Looking for advice on running Windows in a virtual machine
February 21, 2008 2:14 PM   Subscribe

Seeking advice on eliminating my existing Windows PC in favor of a virtual machine running on Linux.

I'm going to build a new PC soon, after using my existing Windows 2000 machine for about 6 years. I want to mostly switch to Linux, but set up a virtual machine to handle all the Windows apps I really, really don't want to give up. I've never set up a VM before, and so I need some advice. Specifically, what VM should I use? KVM? Qemu? VMWare? Cost is not (necessarily) an object, it doesn't need to be free if a professional one is really far more awesome.

Also, what should I expect in terms of hardware compatibility? Will a hosted Windows instance be able to see the network printer set up via CUPS in the host OS, for example? What about USB peripherals in general - perhaps most importantly, will iTunes in a VM be able to access my iPod?

Are there any good sites (especially any with forums) directed in particular to setting up VMs? I've done a few Google searches and came up with some introductory info, but nothing to get me from here to up and running. Any good FAQ/Howto links would also be appreciated. Outside of VMs in particular, I've set up Linux a few times so I'm not completely new at compiling and configuring apps, etc., if that affects the advice you'd give. Thanks!
posted by rkent to Computers & Internet (21 answers total) 6 users marked this as a favorite
This is something I've been thinking of doing too, actually. I've setup VMWare on windows in the past, you can get a free trial download that will work for 30 days and test it on your machine.
posted by delmoi at 2:21 PM on February 21, 2008

KVM uses Qemu; in the system I just got a home (core 2 quad), it work well enough for me to run Netflix instant view in an XP image I have. USB can be made to connect through, but it's not the prettiest sort of thing. You can set up samba on the Linux host to allow windows to access files and printers on the host.

You didn't mention which Linux distribution you are using.
posted by fings at 2:21 PM on February 21, 2008

You can get VMWare for Linux for free. Do not attempt to run Vista on a virtual machine... performance of the graphics subsystem is so bad it's unusable, even with the bells and whistles turned off.
posted by qxntpqbbbqxl at 2:22 PM on February 21, 2008


My experience of VMWare only is that it's good, but no replacement for a real PC. We use it for demo-ing software that needs a 2003 server. I see no reason why the virtual machine wouldn't be able to see the host printers etc. USB, not so sure I'm sorry.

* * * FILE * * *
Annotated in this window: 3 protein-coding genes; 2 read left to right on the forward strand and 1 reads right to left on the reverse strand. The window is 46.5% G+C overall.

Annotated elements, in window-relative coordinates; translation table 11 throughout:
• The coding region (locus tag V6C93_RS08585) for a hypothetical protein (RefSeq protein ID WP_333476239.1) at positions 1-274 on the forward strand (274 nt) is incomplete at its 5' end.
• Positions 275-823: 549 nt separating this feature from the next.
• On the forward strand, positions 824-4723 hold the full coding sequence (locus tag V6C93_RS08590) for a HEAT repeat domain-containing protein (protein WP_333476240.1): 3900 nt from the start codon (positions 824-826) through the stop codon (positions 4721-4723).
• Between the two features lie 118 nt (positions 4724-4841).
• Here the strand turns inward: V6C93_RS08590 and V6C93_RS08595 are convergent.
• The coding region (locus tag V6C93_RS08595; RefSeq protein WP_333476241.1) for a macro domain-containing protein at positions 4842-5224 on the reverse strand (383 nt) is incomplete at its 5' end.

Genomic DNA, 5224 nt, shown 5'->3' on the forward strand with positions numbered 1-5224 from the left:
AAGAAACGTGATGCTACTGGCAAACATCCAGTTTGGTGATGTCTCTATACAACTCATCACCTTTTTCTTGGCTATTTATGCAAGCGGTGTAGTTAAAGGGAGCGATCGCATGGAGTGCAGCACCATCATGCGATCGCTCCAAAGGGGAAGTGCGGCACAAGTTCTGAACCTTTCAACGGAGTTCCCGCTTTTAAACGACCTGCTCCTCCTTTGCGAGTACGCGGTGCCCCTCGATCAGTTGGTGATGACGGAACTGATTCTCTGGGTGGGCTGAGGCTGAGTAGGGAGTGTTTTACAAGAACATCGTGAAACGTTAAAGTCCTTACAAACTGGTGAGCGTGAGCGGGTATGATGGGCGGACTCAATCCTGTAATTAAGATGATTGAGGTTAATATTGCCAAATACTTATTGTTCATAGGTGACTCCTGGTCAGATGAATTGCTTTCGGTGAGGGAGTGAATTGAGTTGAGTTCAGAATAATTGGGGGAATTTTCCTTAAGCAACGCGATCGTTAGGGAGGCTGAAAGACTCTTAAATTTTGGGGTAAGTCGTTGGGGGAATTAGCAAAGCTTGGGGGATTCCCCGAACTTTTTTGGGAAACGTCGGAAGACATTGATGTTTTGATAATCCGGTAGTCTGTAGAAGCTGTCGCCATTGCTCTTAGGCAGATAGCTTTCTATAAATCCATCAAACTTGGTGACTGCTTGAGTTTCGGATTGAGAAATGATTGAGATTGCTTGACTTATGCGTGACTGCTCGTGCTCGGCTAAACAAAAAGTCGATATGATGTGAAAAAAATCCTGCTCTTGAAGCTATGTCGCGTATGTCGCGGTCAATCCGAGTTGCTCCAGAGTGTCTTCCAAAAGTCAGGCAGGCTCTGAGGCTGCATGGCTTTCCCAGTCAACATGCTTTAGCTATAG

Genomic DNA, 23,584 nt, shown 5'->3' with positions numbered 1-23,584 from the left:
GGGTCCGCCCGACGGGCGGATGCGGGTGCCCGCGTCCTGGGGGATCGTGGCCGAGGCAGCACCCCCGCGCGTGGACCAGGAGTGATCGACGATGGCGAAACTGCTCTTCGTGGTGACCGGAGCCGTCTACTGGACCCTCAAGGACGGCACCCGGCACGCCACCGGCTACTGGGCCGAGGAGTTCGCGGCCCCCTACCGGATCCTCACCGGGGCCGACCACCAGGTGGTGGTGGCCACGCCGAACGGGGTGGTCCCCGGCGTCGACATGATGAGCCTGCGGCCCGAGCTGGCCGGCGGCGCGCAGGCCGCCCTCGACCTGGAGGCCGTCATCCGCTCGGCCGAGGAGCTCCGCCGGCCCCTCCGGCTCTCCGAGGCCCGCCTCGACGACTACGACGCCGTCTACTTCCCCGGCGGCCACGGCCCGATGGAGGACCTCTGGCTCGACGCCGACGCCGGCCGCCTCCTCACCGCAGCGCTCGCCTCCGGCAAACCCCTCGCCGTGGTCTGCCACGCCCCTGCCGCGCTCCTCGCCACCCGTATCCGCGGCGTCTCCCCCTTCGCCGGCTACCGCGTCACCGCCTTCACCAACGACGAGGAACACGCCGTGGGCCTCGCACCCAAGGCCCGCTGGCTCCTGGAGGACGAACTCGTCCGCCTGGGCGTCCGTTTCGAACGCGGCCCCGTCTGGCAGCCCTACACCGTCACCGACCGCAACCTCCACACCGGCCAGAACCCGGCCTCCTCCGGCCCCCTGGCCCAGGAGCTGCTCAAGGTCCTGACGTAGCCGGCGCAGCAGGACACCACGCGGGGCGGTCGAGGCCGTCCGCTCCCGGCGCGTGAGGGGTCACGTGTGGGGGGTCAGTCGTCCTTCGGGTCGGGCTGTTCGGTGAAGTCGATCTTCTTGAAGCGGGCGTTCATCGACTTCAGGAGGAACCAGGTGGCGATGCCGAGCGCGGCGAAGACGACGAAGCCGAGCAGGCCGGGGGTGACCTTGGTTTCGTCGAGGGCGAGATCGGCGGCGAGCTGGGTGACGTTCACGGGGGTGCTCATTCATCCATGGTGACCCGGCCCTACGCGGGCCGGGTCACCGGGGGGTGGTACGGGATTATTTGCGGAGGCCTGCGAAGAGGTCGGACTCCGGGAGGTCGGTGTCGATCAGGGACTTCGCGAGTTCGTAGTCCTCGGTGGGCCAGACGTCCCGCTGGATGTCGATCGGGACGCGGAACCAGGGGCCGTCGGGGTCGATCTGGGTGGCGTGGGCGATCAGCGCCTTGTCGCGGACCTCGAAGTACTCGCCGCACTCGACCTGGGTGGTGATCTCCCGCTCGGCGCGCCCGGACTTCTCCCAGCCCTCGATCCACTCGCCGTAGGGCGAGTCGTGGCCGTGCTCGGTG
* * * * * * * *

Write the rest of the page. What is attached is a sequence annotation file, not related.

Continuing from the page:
PCs are so cheap these days, you could almost buy one for the cost of VMWare.
posted by mattoxic at 2:23 PM on February 21, 2008

I, personally and professionally, have a lot of exp with VMWare's products and I can't say enough great things.

VMWare Workstation works on Linux boxes and with a bit of tweaking you can get windows to play nice.

I agree with d4nj450n, and say that getting a Mac will give you a good dose of Linux/Unix and all the benefits of a good GUI, and VMWare's Fusion will let you run Windows, (XP and Vista) and many many flavors of Linux.

While getting a Mac may be more money at the outset, I feel that in the long run, you will get more bang for you buck.

Just my $0.02, but I run the Mac+Fusion setup at home and I am very happy.
posted by photodegas at 2:28 PM on February 21, 2008

I am sorry if my post comes across as if I work for VMWare, I do not and have only been a client, and am not connected in any way with them.
posted by photodegas at 2:30 PM on February 21, 2008

Response by poster: Thanks for the replies so far... I'm thinking of running (K)ubuntu, and don't worry, I wouldn't be installing Vista. Probably 2000 or at most XP. And mattoxic, that may be true but the point is to have fewer machines in my apartment, not more :)
posted by rkent at 2:42 PM on February 21, 2008

I use VirtualBox (it's free and open source), and it's got a great "seamless windows" feature which makes Windows apps run on the linux desktop as if they were native. I also run Vista on a VM, and the performance is great, so don't worry about the nay-sayers.

Most VM virtual drives are cross-compatible/transferable, so I wouldn't worry too much about that.